Old town, I smell the coffee,
If I could see you one more time.

That long, long time is always on my mind,
I'm just a stranger with memories of days of long ago.
Could it have been forty years since then?
What happened to us? I'd like to know.

That yard, that tree—you climbed it once with me;
We talked of cities we'd live in someday.
I left, old friend, and now I'm back again.
Please say you missed me since I went away.

One more time, this dance together,
Just you and I, now don't be shy.
This time, I know I'll hear the music,
If you would hold me one more time.

--Garrison Keillor

Friday, January 9, 2009

Bookmarks Galore!

I have a special friend who trades books back and forth with me. She's an elderly woman of remarkable character except for one thing... She marks her place in a book with used envelopes. Although that's certainly better than bending the page corners over, I always tell her it makes me wince. She just laughs; she knows I'm a bookmark snob. I collect them, all kinds. Some are whimsical, some gloriously beautiful, some cultural, some creative, and some--like the ones from my children--heartbreakingly special. I keep them all in a little drawer in my desk, which is where I was poking around just a bit ago.

Today I started yet another book, bringing my current reading stack to five. With another book on the way (see Surprise Twist post), I had to dip into my bookmark reserve. Looking through them was a trip down memory lane. The one in this picture was given to me by my wonderful Aunt Cecelia, who loves to read as much as I do. I'm using this one to mark my place in "Sophie's Choice," a book I'm re-reading after 20 years. It's one of those special, haunting stories that stays with the reader long after the last page is turned. This wonderful bookmark will mark my place in a story that 20 years ago marked my heart.

Surprise Twist

Who doesn't love a good suprise? I was informed this afternoon that I was December's contest winner at MyBookList. I wrote several book reviews for them last month on their site, and it seems I was chosen to receive a signed book called "Jack with a Twist," by Brenda Janowitz.

I know nothing about this story or author, but I almost never turn a book down, especially when it's been pressed into my hands as a reward for something! It's also a book I probably would not have purchased on my own. Yet, that's how I've stumbled across many wonderful gems in my reading years; I've found them left in my path unexpectedly or they were sent as a gift based on the giver's taste in literary fare. What a nice thing it is to be surprised by a good read. I'll keep my fingers crossed and all of you posted!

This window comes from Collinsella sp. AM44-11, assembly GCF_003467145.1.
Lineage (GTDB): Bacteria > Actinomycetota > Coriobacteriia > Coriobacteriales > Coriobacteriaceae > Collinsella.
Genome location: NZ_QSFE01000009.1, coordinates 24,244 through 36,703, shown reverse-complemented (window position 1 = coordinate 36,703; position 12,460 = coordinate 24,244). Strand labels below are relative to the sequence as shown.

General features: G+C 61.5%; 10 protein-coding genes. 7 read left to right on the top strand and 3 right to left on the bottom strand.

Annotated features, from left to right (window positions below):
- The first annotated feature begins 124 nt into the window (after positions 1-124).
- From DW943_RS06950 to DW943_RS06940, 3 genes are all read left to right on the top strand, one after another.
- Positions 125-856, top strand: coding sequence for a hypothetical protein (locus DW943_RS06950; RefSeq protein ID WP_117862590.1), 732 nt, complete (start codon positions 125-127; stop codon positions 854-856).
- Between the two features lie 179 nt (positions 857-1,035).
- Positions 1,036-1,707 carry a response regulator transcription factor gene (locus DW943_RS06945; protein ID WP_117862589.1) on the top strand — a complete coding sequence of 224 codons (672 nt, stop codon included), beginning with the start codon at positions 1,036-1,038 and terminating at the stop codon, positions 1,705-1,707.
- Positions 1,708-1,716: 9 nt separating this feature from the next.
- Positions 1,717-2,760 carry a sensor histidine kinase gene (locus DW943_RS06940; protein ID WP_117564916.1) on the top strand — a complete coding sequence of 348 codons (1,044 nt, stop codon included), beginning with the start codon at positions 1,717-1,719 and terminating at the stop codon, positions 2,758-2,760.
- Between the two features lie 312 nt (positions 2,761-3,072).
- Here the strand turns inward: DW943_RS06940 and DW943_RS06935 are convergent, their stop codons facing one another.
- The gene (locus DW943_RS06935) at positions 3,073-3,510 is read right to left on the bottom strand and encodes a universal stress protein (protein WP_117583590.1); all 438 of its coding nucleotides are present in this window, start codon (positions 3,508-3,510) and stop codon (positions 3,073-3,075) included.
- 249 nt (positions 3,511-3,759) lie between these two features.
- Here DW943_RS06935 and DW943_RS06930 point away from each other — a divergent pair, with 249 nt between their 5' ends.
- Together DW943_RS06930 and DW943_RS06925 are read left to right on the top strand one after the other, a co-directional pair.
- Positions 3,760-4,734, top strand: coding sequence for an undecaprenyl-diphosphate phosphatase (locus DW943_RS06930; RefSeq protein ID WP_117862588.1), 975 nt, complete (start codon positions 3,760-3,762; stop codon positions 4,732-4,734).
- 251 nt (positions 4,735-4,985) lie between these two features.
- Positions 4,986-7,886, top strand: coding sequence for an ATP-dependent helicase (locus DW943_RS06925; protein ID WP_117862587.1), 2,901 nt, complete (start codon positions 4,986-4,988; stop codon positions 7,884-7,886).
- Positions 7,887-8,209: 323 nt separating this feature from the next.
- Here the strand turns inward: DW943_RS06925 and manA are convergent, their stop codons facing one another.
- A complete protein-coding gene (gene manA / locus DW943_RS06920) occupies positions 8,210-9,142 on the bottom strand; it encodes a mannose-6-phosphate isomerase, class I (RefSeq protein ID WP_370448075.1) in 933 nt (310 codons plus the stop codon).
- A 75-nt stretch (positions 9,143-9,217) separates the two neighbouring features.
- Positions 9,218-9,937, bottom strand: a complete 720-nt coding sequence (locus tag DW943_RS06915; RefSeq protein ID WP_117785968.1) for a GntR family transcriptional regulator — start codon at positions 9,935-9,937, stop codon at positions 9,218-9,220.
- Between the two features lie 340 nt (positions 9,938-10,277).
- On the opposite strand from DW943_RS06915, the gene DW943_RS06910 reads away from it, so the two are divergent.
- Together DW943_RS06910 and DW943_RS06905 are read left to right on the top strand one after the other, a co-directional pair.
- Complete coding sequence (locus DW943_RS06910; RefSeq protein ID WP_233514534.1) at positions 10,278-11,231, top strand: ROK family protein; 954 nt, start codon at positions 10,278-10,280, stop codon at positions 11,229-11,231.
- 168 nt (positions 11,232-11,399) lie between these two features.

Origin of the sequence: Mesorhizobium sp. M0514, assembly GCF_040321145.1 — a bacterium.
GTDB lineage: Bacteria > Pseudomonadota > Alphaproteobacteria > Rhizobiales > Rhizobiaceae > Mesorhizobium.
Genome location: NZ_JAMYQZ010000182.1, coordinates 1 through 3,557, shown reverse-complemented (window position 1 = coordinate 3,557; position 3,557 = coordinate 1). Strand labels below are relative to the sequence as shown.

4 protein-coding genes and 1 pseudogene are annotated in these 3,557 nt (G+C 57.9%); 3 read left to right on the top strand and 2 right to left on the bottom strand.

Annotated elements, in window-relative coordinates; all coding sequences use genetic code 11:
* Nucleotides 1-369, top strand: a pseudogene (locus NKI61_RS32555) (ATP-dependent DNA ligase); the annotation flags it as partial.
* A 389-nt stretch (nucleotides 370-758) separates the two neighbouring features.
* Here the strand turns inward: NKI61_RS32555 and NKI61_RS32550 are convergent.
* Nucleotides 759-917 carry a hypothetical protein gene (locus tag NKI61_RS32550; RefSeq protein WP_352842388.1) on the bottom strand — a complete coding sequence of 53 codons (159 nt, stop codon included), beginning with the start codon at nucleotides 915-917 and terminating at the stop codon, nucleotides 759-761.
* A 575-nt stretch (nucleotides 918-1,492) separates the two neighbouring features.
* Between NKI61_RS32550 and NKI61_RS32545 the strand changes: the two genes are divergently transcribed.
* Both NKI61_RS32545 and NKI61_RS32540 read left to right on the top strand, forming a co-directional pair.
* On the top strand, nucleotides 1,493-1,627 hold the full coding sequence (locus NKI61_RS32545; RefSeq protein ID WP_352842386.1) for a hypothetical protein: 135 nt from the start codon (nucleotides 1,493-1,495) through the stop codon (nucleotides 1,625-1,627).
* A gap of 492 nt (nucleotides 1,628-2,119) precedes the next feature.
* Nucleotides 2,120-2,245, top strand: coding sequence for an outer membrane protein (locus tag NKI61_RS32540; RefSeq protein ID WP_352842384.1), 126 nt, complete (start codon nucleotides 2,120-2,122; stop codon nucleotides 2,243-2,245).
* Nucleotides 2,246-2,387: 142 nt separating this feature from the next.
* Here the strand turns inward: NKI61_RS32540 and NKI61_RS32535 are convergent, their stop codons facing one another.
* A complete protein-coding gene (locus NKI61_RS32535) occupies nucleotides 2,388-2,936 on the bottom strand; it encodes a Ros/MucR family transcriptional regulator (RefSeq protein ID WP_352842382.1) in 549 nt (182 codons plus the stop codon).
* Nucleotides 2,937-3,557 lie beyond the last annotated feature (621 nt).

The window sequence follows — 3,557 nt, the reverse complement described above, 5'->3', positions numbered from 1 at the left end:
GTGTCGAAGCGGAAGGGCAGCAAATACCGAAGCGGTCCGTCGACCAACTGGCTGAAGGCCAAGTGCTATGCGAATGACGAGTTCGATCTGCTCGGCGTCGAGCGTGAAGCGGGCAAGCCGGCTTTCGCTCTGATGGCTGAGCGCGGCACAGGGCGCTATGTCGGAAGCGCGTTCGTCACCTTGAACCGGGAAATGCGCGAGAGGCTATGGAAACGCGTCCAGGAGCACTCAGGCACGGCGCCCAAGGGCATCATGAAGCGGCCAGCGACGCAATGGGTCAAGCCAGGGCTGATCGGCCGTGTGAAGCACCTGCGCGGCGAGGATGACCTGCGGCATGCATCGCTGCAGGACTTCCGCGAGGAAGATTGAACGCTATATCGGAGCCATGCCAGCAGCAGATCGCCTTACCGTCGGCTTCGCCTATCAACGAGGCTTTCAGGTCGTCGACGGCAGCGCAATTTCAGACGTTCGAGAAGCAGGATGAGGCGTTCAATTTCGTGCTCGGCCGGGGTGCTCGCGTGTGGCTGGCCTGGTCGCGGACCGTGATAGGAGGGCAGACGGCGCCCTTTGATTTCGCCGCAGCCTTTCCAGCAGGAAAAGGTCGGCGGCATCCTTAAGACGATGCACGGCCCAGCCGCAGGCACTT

Thursday, January 8, 2009

Dove Song

I heard a dove sing or say
His homely tale this very day;
His voice was buried among the trees,
Yet to be come at by the breeze;
He did not cease, but cooed and cooed;
And somewhat pensively he wooed;
He sang of love with quiet blending,
Slow to begin and never ending;
Of serious faith and inward glee;
That was the song—the song for me!

--William Wordsworth

Wednesday, January 7, 2009


Wanderlust isn’t nipping at my heels most days, and I’m not a great traveler, but I’ve been sensing this desire for a little adventure. It started with this picture of a gypsy caravan. It reminded me of that children’s book by Kenneth Grahame, “Wind in the Willows,” where Toad takes to the road in just such a caravan. I have no destination in mind, which is, I think, the fun part. It’s about climbing in and, as Toad says, seeing what there is to see. Where have your wanderings led you lately?

‘O, pooh! Boating!' interrupted the Toad, in great disgust. ‘Silly boyish amusement. I've given that up long ago. Sheer waste of time, that's what it is. It makes me downright sorry to see you fellows, who ought to know better, spending all your energies in that aimless manner. No, I've discovered the real thing, the only genuine occupation for a life time. I propose to devote the remainder of mine to it, and can only regret the wasted years that lie behind me, squandered in trivialities. Come with me, dear Ratty, just as far as the stable-yard, and you shall see what you shall see!'

He led the way to the stable-yard accordingly, the Rat following with a most mistrustful expression; and there, drawn out of the coach house into the open, they saw a gypsy caravan, shining with newness, painted a canary-yellow picked out with green, and red wheels.

Wind in the Willows--The Open Road, Kenneth Grahame

Artwork by Tre Zieman

Tuesday, January 6, 2009

Sit a Spell

I had a great conversation a few days ago, and I’ve been pondering it ever since. In our busy lives and world, people communicate through electronic exchanges of texts and emails, but it seems many have forgotten how to receive. Ours is an age of chattering, not listening. I look around and see people just trading monologues, with mouths open and ears closed. Maybe we've gotten so busy we just don’t have time for a long chat anymore. Is the art of good conversation dying?